Ruin Lust at Tate Britain

RUIN : “The physical destruction or disintegration of something or the state of disintegrating or being destroyed”

According to the little leaflet that accompanies this Tate Britain exhibition the title Ruin Lust was taken from the German word Ruinenlust. 

Ruin Lust

Ruins are curious objects of desire: they seduce us with decay and destruction” it goes on to say. Although I found the whole show intriguing and was amazed at the countless interpretations of the word ‘ruin’, by far the most interesting part for me was the initial ‘Pleasure of Ruins’ section.

Ruins of West Front, Tintern Abbey circa 1794-5 by Joseph Mallord William Turner 1775-1851

W M Turner’s Tintern Abbey (1794) which was emblematic of the new trend to visit ruins at home rather than on a Grand European Tour.

Here were the traditional interpretations; the paintings, photographs and etchings that I had expected to see in an exhibition with this title. My interest in landscape and man’s influence on it is mainly historical. So, although I appreciate that modern day ‘Bunker Archaeology’ and Tacita Dean’s films and ‘Ruins in Reverse’ and [modern] ‘Cities in Dust’ all have a part to play in an overall picture of ruins over the centuries I prefer to see historical ruins of abbeys and castles and even the man-made ruins that gave character and focal points to 18th century landscape gardens.

Leaving Yorke's Folly

The man-made Yorke’s Folly in Nidderdale, North Yorkshire built in 1810

“A craze for ruins gripped European culture in the eighteenth century. Classical remains inspired artists such as Piranesi to depict great civilisations falling into decay. British architects and garden designers embraced this ruinous aesthetic, and artificial ruins were a popular addition to many great estates. William Gilpin’s writings on the picturesque encouraged many tourists — as well as artists such as J.M.W. Turner and John Sell Cotman — to travel in search of picturesque views of medieval ruins. Later, photography became essential to the recording and reimagining of ruins.

I remember reading in the newspaper probably 15 years ago [and commending] English Heritage’s intentions to conserve and deliberately retain the wildness surrounding Wigmore Castle in Herefordshire. Some ruins these days are just too manicured.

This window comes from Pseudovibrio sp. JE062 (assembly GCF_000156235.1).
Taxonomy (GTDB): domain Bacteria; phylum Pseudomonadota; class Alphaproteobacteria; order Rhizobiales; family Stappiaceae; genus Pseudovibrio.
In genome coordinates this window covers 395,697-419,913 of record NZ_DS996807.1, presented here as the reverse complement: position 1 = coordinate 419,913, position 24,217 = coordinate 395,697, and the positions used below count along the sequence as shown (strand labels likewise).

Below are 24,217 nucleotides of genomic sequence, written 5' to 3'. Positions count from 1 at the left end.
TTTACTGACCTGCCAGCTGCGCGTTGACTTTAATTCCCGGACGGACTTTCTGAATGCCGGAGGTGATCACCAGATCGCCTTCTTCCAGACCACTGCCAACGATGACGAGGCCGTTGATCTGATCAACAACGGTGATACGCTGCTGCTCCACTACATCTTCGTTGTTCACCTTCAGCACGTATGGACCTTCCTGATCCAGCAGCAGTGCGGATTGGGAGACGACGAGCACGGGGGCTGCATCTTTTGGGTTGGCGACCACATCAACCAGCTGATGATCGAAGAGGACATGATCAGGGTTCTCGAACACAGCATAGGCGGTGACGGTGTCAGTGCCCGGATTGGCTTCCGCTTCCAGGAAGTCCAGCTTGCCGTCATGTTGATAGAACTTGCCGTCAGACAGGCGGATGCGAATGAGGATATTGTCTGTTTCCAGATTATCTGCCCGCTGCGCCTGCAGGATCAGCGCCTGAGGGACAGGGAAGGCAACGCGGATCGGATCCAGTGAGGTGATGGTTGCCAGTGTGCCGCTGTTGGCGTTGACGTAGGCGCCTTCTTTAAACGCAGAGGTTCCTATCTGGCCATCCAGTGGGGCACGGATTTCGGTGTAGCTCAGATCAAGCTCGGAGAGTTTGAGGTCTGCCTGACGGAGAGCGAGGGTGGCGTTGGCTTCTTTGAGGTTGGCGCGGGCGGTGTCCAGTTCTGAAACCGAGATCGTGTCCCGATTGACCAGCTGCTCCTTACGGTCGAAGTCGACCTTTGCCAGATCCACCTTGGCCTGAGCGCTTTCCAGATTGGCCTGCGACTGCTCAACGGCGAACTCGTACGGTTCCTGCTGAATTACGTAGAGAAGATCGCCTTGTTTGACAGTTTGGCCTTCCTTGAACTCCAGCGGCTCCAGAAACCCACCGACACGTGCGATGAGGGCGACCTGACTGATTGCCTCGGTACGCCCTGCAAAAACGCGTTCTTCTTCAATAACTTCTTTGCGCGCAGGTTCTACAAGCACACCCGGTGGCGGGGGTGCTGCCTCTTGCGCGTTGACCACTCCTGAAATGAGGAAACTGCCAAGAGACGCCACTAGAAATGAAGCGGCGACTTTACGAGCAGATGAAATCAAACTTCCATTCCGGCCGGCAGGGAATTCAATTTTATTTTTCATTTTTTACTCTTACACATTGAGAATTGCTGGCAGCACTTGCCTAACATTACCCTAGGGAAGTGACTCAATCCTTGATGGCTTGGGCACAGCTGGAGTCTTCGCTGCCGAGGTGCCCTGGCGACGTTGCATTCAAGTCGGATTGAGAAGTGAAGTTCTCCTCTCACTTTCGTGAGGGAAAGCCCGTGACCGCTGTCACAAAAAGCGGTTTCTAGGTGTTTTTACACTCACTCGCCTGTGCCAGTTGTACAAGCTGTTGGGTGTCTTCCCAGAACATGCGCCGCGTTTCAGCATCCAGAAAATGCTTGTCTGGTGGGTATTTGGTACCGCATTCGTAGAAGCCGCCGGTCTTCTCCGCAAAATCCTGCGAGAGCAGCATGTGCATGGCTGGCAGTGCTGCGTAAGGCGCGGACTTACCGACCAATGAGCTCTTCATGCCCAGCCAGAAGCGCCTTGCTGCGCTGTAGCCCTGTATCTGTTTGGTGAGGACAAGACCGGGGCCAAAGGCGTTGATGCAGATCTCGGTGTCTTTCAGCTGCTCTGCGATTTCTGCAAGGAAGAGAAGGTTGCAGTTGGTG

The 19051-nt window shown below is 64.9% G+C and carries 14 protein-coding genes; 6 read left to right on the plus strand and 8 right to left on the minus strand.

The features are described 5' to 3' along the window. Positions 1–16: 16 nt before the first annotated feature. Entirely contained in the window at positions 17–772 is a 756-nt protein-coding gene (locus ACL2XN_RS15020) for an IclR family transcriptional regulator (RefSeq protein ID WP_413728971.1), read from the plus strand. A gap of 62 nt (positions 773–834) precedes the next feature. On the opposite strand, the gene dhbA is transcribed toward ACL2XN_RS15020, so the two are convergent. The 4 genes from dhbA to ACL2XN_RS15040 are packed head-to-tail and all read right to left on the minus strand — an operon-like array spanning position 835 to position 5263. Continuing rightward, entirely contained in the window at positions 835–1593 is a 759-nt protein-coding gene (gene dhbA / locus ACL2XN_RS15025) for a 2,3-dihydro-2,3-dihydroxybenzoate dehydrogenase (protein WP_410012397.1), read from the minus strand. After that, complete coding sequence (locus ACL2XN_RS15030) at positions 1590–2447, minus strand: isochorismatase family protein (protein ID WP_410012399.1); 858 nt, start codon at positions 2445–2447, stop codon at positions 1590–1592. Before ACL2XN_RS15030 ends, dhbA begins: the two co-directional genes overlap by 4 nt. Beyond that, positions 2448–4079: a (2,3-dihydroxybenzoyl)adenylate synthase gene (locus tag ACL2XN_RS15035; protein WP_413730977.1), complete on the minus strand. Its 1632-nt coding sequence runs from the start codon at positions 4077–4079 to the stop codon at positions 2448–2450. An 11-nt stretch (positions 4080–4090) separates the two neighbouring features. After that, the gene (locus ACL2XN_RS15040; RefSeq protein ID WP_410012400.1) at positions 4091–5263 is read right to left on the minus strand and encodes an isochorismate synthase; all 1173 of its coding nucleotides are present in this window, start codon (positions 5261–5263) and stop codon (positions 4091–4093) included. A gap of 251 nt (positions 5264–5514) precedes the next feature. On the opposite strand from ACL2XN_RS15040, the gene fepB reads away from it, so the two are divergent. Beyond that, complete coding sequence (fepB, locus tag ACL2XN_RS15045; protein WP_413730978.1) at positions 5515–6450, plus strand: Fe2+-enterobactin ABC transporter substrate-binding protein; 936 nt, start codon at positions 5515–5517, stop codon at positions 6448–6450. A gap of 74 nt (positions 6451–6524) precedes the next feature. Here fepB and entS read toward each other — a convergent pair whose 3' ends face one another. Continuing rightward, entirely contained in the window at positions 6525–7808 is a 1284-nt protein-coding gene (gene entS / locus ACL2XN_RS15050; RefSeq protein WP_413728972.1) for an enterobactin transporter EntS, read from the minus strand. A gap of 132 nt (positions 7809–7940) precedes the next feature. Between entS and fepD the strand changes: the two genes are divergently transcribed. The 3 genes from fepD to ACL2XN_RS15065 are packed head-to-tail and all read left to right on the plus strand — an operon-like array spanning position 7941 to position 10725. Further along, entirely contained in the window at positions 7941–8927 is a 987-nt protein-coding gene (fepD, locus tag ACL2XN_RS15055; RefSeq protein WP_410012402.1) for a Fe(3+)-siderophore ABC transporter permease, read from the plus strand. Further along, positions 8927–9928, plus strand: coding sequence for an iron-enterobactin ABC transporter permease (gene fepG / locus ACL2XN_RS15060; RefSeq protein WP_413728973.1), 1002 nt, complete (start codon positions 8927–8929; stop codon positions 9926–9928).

Wigmore has an overgrown appearance that once characterised many ruined sites. When conserving the site in the 1990s, English Heritage deliberately retained its wildness, as the castle had become home to rare and unusual species including lesser horseshoe bats and wild flowers like ploughman’s spikenard. Accumulated debris was allowed to remain, and the grasses, ferns and flowers growing on the walls were carefully lifted up and replaced as ‘soft-capping’ to protect the walls from rain and more destructive plants like trees. [From the EH website]

To finish here are some recently visited picturesque ruins in Yorkshire and beyond.

Fountains Abbey

Fountains Abbey

The Ruin

The Ruin a Landmark Trust property at Hackfall, North Yorkshire

Bradgate Park

Ruins of the former home of Lady Jane Grey, Bradgate Park, Leicester


The Ruins of Kenilworth Castle

Spofforth Castle

Spofforth Castle, Yorkshire, visited on a recent hike

Window ruin Spofforth

Ruined Window, Spofforth Castle

Doorway ruin Spofforth

Ruined Doorway, Spofforth Castle

Here is a brief review of the exhibition by Christopher Beanland; which finished by showing ‘The London Nobody Knows’ documentary featuring James Mason in the derelict Bedford Theatre in Camden. The unabridged film is now available on DVD.






8 comments on “Ruin Lust at Tate Britain

  1. Julie Stivers says:

    The current (and perhaps cruder) American parlance for this is “ruin porn,” much of which has centered on poor beleaguered Detroit. Many fantastic photographs of ruined splendor there have been circulating the web. My favorites in Sintra were the ruined Moorish Castle and the returning-to-wild Capuchin monastery.

  2. Here is the link to our major ruins of Port Arthur in Tasmania. It was a penal colony and much has been preserved. It is in a beautiful locale but the history is more than tragic both past and not so past.

    • How absolutely fascinating, TP. I would definitely do that tour and take the boat to the Isle of the Dead. Have you done it? I also checked out the B&B. I’m not sure whether that’s an ad or part of the Orana House project. Love the request to send them a “massage” ;-).

  3. Red Hen says:

    I love ruins. I didn’t realise that Britain went through a phase of building ruins deliberately, nor that the rules of ruin conservation have come around to embracing a wilder look. Another highly informative post, as always. Thank you.

    • I seem to love them too judging by the number of photos I have of them and the fact that this exhibition appealed to me so much more than the ‘blockbuster’ ones. I’m not sure that many were built deliberately but I certainly came across Yorke’s Folly on a good day and so close to visiting Tate Britain. Not sure either about ‘rules’ that embrace a wilder look but I very much like the idea. Thank you for looking and commenting!

  4. nilly says:

    Some familiar ruins there, Barbara! I’ve spent many happy hours with my sons, clambering up to Yorke’s Folly and keep meaning to re-visit (but can I still clamber?). It was one of their favourite Sunday outings.

    • A happy choice of hike of a friend of mine a couple of weeks ago. It was decades since I had last visited. We walked Pateley Bridge- River Nidd- Guise Cliff- Yorke’s Folly- Bewerley and back to PB. Delightful chapel in Bewerley, too. The weather was pretty bad – except ay YF!

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